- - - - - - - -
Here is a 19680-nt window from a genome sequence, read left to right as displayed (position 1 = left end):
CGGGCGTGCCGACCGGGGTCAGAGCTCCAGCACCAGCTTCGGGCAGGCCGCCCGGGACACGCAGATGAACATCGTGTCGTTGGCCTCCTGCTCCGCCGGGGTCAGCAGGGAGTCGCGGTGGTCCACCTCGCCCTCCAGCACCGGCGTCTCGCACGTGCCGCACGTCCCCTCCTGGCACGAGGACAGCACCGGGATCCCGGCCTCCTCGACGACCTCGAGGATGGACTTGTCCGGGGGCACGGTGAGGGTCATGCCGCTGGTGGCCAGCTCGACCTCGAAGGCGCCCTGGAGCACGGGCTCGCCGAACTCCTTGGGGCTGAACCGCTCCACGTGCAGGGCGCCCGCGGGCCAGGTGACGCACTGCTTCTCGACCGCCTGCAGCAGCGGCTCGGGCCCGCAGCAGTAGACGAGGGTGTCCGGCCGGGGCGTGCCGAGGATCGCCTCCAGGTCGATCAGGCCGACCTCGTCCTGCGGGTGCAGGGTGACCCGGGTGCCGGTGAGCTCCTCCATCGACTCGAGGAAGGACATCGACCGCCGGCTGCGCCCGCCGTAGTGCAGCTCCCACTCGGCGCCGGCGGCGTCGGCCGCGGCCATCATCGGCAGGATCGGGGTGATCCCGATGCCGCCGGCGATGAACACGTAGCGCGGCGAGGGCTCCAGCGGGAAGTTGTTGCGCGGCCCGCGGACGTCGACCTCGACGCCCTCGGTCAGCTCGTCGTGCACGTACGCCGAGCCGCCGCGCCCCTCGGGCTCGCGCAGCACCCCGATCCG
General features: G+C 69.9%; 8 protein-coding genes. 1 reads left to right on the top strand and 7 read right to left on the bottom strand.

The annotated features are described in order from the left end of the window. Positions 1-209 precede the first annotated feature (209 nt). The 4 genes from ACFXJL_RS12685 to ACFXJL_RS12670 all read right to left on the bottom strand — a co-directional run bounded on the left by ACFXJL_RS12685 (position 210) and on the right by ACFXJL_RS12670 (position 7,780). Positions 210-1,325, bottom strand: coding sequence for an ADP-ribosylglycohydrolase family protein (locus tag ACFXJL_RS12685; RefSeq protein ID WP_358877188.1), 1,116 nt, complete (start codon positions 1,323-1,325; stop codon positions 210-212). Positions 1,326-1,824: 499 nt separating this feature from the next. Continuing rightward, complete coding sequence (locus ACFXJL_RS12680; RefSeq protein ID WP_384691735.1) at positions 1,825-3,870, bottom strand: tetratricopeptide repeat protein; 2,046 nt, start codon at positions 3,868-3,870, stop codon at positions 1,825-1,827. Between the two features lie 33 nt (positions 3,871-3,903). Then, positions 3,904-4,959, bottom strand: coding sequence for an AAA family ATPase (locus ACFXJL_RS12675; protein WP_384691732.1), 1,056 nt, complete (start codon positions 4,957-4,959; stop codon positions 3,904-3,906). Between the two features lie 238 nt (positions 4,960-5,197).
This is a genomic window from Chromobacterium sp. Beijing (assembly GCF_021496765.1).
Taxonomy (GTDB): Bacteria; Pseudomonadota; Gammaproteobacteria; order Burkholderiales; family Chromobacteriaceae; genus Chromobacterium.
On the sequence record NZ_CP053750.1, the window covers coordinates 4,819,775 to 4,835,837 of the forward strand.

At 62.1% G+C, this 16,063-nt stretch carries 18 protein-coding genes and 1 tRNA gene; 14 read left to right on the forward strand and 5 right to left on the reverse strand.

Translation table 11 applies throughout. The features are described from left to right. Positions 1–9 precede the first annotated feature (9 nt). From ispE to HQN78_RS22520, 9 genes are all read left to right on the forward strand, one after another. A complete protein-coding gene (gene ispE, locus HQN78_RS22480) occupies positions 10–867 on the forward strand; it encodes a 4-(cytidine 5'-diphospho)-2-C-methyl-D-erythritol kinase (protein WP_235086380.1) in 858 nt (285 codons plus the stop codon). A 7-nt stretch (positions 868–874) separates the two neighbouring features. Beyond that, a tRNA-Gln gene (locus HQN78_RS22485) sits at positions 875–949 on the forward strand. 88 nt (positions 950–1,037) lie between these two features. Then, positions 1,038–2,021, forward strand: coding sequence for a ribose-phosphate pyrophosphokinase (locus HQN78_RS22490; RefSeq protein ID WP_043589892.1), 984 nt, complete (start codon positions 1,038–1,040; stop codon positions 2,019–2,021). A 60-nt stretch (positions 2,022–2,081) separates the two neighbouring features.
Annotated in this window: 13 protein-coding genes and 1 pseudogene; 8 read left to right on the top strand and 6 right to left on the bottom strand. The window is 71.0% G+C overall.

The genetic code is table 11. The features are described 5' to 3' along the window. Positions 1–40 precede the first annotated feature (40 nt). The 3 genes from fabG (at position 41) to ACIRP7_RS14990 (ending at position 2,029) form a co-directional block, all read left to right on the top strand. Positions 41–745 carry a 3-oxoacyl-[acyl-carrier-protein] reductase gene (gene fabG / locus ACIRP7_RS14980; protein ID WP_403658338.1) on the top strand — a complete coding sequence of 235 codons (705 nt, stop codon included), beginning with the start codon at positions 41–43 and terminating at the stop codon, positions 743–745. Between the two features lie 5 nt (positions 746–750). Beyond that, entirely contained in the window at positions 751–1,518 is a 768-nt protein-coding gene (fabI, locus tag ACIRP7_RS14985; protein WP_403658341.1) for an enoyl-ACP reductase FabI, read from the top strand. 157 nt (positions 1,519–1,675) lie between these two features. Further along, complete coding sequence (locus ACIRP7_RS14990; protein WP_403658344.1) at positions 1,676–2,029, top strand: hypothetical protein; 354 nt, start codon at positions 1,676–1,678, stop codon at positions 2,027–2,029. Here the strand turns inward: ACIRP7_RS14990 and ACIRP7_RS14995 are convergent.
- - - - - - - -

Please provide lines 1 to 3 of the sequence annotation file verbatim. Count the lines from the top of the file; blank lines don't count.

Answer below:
Here is a 19680-nt window from a genome sequence, read left to right as displayed (position 1 = left end):
CGGGCGTGCCGACCGGGGTCAGAGCTCCAGCACCAGCTTCGGGCAGGCCGCCCGGGACACGCAGATGAACATCGTGTCGTTGGCCTCCTGCTCCGCCGGGGTCAGCAGGGAGTCGCGGTGGTCCACCTCGCCCTCCAGCACCGGCGTCTCGCACGTGCCGCACGTCCCCTCCTGGCACGAGGACAGCACCGGGATCCCGGCCTCCTCGACGACCTCGAGGATGGACTTGTCCGGGGGCACGGTGAGGGTCATGCCGCTGGTGGCCAGCTCGACCTCGAAGGCGCCCTGGAGCACGGGCTCGCCGAACTCCTTGGGGCTGAACCGCTCCACGTGCAGGGCGCCCGCGGGCCAGGTGACGCACTGCTTCTCGACCGCCTGCAGCAGCGGCTCGGGCCCGCAGCAGTAGACGAGGGTGTCCGGCCGGGGCGTGCCGAGGATCGCCTCCAGGTCGATCAGGCCGACCTCGTCCTGCGGGTGCAGGGTGACCCGGGTGCCGGTGAGCTCCTCCATCGACTCGAGGAAGGACATCGACCGCCGGCTGCGCCCGCCGTAGTGCAGCTCCCACTCGGCGCCGGCGGCGTCGGCCGCGGCCATCATCGGCAGGATCGGGGTGATCCCGATGCCGCCGGCGATGAACACGTAGCGCGGCGAGGGCTCCAGCGGGAAGTTGTTGCGCGGCCCGCGGACGTCGACCTCGACGCCCTCGGTCAGCTCGTCGTGCACGTACGCCGAGCCGCCGCGCCCCTCGGGCTCGCGCAGCACCCCGATCCG
General features: G+C 69.9%; 8 protein-coding genes. 1 reads left to right on the top strand and 7 read right to left on the bottom strand.